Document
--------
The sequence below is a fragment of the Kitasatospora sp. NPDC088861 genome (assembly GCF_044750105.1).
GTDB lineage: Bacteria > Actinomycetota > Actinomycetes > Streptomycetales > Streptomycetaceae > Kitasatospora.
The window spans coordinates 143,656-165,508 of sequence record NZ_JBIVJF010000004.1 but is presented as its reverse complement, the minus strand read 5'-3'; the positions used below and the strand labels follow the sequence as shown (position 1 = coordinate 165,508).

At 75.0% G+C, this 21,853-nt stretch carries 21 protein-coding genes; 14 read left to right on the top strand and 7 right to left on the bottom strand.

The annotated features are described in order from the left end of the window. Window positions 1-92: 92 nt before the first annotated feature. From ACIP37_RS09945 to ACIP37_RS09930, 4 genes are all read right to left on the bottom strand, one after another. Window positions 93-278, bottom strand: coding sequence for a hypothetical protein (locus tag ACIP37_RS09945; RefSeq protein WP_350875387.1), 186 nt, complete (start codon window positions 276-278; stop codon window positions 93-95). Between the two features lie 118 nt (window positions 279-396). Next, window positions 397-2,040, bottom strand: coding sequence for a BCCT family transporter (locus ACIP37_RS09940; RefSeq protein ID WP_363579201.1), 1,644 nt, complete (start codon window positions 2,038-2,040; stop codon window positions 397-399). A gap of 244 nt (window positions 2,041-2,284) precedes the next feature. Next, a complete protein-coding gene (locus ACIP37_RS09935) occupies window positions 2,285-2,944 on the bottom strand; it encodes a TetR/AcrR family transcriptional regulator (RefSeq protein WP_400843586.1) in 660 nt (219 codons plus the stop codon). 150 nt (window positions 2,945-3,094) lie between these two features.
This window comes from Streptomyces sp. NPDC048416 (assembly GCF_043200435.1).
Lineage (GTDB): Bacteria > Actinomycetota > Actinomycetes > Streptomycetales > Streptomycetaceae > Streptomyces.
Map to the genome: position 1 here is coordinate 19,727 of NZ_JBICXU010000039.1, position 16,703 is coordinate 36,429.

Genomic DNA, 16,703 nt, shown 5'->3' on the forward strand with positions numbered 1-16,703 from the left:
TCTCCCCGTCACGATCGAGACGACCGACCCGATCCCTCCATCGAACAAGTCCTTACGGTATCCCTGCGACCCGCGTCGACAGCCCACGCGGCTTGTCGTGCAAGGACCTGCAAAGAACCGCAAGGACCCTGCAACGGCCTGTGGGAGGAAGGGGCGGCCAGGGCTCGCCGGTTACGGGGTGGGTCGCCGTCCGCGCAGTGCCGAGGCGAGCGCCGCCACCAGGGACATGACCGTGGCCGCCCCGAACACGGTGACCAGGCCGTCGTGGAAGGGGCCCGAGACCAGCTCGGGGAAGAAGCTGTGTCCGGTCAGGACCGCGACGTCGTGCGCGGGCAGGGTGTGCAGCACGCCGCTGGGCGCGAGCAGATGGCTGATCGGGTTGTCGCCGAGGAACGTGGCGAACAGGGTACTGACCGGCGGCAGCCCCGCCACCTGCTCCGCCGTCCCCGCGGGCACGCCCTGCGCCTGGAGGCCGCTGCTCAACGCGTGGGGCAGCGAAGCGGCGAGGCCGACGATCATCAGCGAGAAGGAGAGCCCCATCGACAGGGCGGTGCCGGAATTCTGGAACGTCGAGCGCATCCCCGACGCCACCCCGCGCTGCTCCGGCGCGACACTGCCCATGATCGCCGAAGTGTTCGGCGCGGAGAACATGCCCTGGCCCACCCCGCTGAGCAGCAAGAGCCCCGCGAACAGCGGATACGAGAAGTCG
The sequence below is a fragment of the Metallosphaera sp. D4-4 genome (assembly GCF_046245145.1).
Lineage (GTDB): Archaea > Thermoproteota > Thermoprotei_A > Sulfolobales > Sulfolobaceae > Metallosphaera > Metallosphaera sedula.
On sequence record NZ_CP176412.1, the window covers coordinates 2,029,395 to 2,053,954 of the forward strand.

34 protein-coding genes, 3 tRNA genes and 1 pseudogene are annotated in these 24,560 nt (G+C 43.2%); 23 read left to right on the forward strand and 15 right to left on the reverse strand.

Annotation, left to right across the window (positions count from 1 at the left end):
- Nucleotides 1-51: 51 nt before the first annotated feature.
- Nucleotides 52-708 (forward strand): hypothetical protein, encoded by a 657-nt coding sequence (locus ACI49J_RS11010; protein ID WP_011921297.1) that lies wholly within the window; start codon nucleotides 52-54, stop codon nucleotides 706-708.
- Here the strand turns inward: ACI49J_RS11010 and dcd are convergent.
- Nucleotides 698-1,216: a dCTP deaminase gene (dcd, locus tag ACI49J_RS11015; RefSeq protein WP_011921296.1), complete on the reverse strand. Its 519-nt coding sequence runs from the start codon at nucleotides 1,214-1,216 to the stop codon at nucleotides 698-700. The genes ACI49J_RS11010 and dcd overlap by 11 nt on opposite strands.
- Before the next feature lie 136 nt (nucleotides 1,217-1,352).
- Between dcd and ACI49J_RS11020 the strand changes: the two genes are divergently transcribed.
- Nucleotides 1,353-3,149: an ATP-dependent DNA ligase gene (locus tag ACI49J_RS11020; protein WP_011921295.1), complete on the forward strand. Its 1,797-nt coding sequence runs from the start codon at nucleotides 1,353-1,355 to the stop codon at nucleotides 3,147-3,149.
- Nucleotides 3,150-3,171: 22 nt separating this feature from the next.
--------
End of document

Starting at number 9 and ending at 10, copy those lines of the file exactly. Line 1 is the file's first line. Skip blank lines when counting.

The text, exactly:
Genomic DNA, 16,703 nt, shown 5'->3' on the forward strand with positions numbered 1-16,703 from the left:
TCTCCCCGTCACGATCGAGACGACCGACCCGATCCCTCCATCGAACAAGTCCTTACGGTATCCCTGCGACCCGCGTCGACAGCCCACGCGGCTTGTCGTGCAAGGACCTGCAAAGAACCGCAAGGACCCTGCAACGGCCTGTGGGAGGAAGGGGCGGCCAGGGCTCGCCGGTTACGGGGTGGGTCGCCGTCCGCGCAGTGCCGAGGCGAGCGCCGCCACCAGGGACATGACCGTGGCCGCCCCGAACACGGTGACCAGGCCGTCGTGGAAGGGGCCCGAGACCAGCTCGGGGAAGAAGCTGTGTCCGGTCAGGACCGCGACGTCGTGCGCGGGCAGGGTGTGCAGCACGCCGCTGGGCGCGAGCAGATGGCTGATCGGGTTGTCGCCGAGGAACGTGGCGAACAGGGTACTGACCGGCGGCAGCCCCGCCACCTGCTCCGCCGTCCCCGCGGGCACGCCCTGCGCCTGGAGGCCGCTGCTCAACGCGTGGGGCAGCGAAGCGGCGAGGCCGACGATCATCAGCGAGAAGGAGAGCCCCATCGACAGGGCGGTGCCGGAATTCTGGAACGTCGAGCGCATCCCCGACGCCACCCCGCGCTGCTCCGGCGCGACACTGCCCATGATCGCCGAAGTGTTCGGCGCGGAGAACATGCCCTGGCCCACCCCGCTGAGCAGCAAGAGCCCCGCGAACAGCGGATACGAGAAGTCG